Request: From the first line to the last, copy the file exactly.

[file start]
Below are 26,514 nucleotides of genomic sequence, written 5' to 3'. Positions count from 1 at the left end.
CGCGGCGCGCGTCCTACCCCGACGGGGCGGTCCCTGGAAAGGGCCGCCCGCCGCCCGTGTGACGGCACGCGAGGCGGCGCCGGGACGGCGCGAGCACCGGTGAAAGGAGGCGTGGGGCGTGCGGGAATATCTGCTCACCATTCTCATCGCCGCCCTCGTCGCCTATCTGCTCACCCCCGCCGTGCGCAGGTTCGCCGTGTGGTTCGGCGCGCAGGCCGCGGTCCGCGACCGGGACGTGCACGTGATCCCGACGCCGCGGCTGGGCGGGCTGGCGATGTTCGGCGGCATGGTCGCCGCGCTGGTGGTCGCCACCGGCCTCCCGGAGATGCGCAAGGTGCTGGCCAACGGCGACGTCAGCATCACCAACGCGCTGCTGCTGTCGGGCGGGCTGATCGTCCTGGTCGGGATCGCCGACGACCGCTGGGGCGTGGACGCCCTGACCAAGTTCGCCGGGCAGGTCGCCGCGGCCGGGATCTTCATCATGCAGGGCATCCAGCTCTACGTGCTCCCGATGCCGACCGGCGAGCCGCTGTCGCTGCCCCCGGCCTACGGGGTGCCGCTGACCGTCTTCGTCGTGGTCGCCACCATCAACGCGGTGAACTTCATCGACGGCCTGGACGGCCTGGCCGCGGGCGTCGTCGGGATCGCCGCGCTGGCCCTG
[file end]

Below are 26,514 nucleotides of genomic sequence, written 5' to 3'. Positions count from 1 at the left end.
CGCGGCGCGCGTCCTACCCCGACGGGGCGGTCCCTGGAAAGGGCCGCCCGCCGCCCGTGTGACGGCACGCGAGGCGGCGCCGGGACGGCGCGAGCACCGGTGAAAGGAGGCGTGGGGCGTGCGGGAATATCTGCTCACCATTCTCATCGCCGCCCTCGTCGCCTATCTGCTCACCCCCGCCGTGCGCAGGTTCGCCGTGTGGTTCGGCGCGCAGGCCGCGGTCCGCGACCGGGACGTGCACGTGATCCCGACGCCGCGGCTGGGCGGGCTGGCGATGTTCGGCGGCATGGTCGCCGCGCTGGTGGTCGCCACCGGCCTCCCGGAGATGCGCAAGGTGCTGGCCAACGGCGACGTCAGCATCACCAACGCGCTGCTGCTGTCGGGCGGGCTGATCGTCCTGGTCGGGATCGCCGACGACCGCTGGGGCGTGGACGCCCTGACCAAGTTCGCCGGGCAGGTCGCCGCGGCCGGGATCTTCATCATGCAGGGCATCCAGCTCTACGTGCTCCCGATGCCGACCGGCGAGCCGCTGTCGCTGCCCCCGGCCTACGGGGTGCCGCTGACCGTCTTCGTCGTGGTCGCCACCATCAACGCGGTGAACTTCATCGACGGCCTGGACGGCCTGGCCGCGGGCGTCGTCGGGATCGCCGCGCTGGCCCTG